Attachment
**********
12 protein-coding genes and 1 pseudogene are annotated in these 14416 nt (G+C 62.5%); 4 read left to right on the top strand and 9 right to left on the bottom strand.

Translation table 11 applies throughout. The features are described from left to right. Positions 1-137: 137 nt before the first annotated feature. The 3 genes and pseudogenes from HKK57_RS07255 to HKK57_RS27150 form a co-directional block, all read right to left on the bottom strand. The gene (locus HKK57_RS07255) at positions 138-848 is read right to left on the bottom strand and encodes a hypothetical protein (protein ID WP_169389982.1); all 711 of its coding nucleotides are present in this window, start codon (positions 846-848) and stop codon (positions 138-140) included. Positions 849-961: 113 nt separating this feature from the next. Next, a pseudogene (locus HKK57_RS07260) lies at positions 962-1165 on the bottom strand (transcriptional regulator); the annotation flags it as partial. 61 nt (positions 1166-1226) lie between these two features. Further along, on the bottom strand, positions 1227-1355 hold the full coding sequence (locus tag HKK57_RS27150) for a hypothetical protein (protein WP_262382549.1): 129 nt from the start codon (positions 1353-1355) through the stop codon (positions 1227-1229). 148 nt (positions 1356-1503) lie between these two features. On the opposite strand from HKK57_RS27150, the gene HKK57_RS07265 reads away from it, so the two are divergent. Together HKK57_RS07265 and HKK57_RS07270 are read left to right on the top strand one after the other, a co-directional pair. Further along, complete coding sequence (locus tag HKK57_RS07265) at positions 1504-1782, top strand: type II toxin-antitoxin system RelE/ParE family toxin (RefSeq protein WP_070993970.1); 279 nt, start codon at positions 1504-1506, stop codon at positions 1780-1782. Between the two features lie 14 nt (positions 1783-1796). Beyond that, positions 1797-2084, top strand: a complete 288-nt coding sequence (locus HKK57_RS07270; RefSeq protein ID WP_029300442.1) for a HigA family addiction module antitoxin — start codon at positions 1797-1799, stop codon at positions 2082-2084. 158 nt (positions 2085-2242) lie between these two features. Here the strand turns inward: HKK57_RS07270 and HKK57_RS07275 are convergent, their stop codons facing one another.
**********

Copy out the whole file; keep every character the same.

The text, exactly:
12 protein-coding genes and 1 pseudogene are annotated in these 14416 nt (G+C 62.5%); 4 read left to right on the top strand and 9 right to left on the bottom strand.

Translation table 11 applies throughout. The features are described from left to right. Positions 1-137: 137 nt before the first annotated feature. The 3 genes and pseudogenes from HKK57_RS07255 to HKK57_RS27150 form a co-directional block, all read right to left on the bottom strand. The gene (locus HKK57_RS07255) at positions 138-848 is read right to left on the bottom strand and encodes a hypothetical protein (protein ID WP_169389982.1); all 711 of its coding nucleotides are present in this window, start codon (positions 846-848) and stop codon (positions 138-140) included. Positions 849-961: 113 nt separating this feature from the next. Next, a pseudogene (locus HKK57_RS07260) lies at positions 962-1165 on the bottom strand (transcriptional regulator); the annotation flags it as partial. 61 nt (positions 1166-1226) lie between these two features. Further along, on the bottom strand, positions 1227-1355 hold the full coding sequence (locus tag HKK57_RS27150) for a hypothetical protein (protein WP_262382549.1): 129 nt from the start codon (positions 1353-1355) through the stop codon (positions 1227-1229). 148 nt (positions 1356-1503) lie between these two features. On the opposite strand from HKK57_RS27150, the gene HKK57_RS07265 reads away from it, so the two are divergent. Together HKK57_RS07265 and HKK57_RS07270 are read left to right on the top strand one after the other, a co-directional pair. Further along, complete coding sequence (locus tag HKK57_RS07265) at positions 1504-1782, top strand: type II toxin-antitoxin system RelE/ParE family toxin (RefSeq protein WP_070993970.1); 279 nt, start codon at positions 1504-1506, stop codon at positions 1780-1782. Between the two features lie 14 nt (positions 1783-1796). Beyond that, positions 1797-2084, top strand: a complete 288-nt coding sequence (locus HKK57_RS07270; RefSeq protein ID WP_029300442.1) for a HigA family addiction module antitoxin — start codon at positions 1797-1799, stop codon at positions 2082-2084. 158 nt (positions 2085-2242) lie between these two features. Here the strand turns inward: HKK57_RS07270 and HKK57_RS07275 are convergent, their stop codons facing one another.